For a government that is only going to be in power another three years, the one led by Alberta Premier Rachel Notley has no shortage of chutzpah.
Of course, the Alberta New Democrats think that they will be re-elected and are gambling the breakneck speed of their reforms will create enough momentum to carry them to a second term.
So earlier this week, the Notley government breathlessly announced it had struck a deal with power companies over plans to phase out the use of coal in the generation of electricity.
The NDP government will pay three coal-fired electric generating companies $1.36 billion for the province’s decision to close their plants early.
As reported in the Financial Post, Energy Minister Marg McCuaig-Boyd said the province will pay Capital Power Corp., TransAlta Corp. and ATCO Ltd. a total of $97 million per year, beginning next year and payable every year until 2030, to shut down six of their 18 power plants early.
The other 12 coal-fired electric generating stations in the province are scheduled to close, or convert to natural gas, before 2030.
Alberta’s government has mandated that all coal-fired power plants either cease operations or eliminate all their emissions by that date as part of sweeping climate change legislation announced last year.
The payments, says the minister, will not affect rates, because they will come out of the government’s carbon tax that is scheduled to be imposed at the start of the New Year.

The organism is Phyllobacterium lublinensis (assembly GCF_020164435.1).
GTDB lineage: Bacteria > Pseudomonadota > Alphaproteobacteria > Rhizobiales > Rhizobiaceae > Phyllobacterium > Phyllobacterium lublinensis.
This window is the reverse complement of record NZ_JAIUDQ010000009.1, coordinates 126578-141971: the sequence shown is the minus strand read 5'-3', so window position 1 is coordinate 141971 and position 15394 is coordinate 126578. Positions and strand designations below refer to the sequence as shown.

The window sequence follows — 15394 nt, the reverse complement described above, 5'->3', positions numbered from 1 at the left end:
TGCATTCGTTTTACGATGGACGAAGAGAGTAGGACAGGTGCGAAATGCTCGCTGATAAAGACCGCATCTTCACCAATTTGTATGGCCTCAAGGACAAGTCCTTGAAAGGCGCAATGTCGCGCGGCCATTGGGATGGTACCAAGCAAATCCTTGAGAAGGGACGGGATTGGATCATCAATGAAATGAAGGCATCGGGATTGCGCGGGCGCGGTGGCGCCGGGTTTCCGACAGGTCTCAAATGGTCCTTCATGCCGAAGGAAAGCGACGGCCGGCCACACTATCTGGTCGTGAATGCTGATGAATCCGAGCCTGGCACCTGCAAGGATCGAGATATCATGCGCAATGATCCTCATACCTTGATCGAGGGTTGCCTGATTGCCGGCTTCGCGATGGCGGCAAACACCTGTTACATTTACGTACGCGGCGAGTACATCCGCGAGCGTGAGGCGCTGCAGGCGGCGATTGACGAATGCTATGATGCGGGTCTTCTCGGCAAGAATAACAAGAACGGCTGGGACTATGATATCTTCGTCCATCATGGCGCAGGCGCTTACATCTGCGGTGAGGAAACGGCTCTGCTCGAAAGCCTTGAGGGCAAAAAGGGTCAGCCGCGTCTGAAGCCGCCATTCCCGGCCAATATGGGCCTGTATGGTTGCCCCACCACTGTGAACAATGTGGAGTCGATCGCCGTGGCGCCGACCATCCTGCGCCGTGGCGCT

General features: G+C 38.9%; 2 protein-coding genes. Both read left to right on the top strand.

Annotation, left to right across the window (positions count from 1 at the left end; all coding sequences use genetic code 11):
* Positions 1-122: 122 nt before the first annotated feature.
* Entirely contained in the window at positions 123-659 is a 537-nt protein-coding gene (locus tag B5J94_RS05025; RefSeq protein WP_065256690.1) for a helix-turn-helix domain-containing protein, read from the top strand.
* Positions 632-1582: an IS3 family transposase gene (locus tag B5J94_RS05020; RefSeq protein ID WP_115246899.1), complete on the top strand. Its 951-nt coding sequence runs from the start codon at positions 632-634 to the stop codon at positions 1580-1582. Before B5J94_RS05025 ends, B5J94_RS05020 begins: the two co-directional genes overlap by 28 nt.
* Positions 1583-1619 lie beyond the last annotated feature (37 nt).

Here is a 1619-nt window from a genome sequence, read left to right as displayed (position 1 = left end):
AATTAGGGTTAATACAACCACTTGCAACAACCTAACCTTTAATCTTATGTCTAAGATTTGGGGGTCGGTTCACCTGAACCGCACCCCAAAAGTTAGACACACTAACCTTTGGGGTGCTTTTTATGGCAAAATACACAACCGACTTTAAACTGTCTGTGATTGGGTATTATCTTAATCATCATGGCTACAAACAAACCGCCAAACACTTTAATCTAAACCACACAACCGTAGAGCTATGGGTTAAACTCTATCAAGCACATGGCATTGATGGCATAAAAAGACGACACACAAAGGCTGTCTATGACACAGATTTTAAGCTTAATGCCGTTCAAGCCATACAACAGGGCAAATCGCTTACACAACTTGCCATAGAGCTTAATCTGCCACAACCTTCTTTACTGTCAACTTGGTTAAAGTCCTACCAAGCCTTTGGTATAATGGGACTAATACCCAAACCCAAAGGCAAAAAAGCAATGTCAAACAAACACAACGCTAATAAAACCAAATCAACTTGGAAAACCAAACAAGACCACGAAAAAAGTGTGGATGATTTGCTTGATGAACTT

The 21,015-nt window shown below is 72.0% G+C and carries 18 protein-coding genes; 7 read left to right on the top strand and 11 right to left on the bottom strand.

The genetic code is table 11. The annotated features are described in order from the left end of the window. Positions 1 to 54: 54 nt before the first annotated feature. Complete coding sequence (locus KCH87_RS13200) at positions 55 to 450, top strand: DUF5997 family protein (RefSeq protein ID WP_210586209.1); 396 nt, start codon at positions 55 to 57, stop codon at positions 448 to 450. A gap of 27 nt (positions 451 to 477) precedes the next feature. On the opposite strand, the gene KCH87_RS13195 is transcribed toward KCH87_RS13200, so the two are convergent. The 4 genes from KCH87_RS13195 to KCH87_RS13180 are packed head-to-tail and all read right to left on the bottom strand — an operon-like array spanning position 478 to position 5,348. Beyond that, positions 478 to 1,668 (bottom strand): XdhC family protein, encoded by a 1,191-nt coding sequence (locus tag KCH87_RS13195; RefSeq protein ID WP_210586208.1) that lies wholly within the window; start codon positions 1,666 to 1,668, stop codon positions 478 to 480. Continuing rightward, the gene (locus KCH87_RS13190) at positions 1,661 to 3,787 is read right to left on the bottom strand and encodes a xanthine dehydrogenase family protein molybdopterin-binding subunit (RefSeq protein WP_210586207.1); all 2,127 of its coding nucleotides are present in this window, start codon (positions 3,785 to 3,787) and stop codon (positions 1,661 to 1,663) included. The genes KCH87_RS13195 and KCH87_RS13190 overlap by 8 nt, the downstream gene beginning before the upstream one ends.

That the Notley government somehow thinks this is a win-win says everything about the delusional state of mind that permeates NDP thinking.
Rates, after all, may not be affected by the payment, but the taxpayer will be paying for the government’s largesse.
In other words, the money is coming out of the left pocket, rather than the right pocket. Albertans will pay for the phaseout one way or another.
Worse, this initial payment is just the first step in the wholesale transformation of electricity generation and delivery.
Currently, the province has a deregulated market-based system which has allowed prices to fluctuate. Currently they are low. Demand is low. Supply is abundant. It is Economics 101.
That’s a good thing for the consumer, but it’s a bad thing for a government Hell-bent on reducing CO2 emissions at all possible cost, because it discourages investment in new technologies. Why buy a pricey Tesla when the old Ford pickup still does the job?
So the Notley government wants to move to a system that is more like that followed in the United Kingdom where the risk of adding new production is borne by ratepayer and not the producer. The latter will be basically guaranteed a return on their investment.
The province hopes to have it all in place by 2021.
Like I said, the New Democrats are an optimistic bunch.
How this system will actually work, though, is anybody’s guess. On one hand, the government is capping rates. With the other hand it is guaranteeing a return to producers. If rates are not sufficient to pay for new production, who will make up the difference?
The obvious answer is the taxpayer.
So Albertans will end up paying for the conversion to this low-emission world one way or the other.
And the bill isn’t going to be cheap.
Experts figure that the cost of getting to this green Nirvana by 2030 will be around $20 billion.
It boggles the mind.
After all, every single MW of renewable energy that will be brought online over the next decade will have to be backed up by fossil fuels for the simple reason that the wind doesn’t always blow and the sun doesn’t always shine.
Albertans aren’t stupid. In three years time, the Notley government will be voted out of office. Wasteful, expense policies such as this ensure voters will choose any party besides the New Democrats to govern.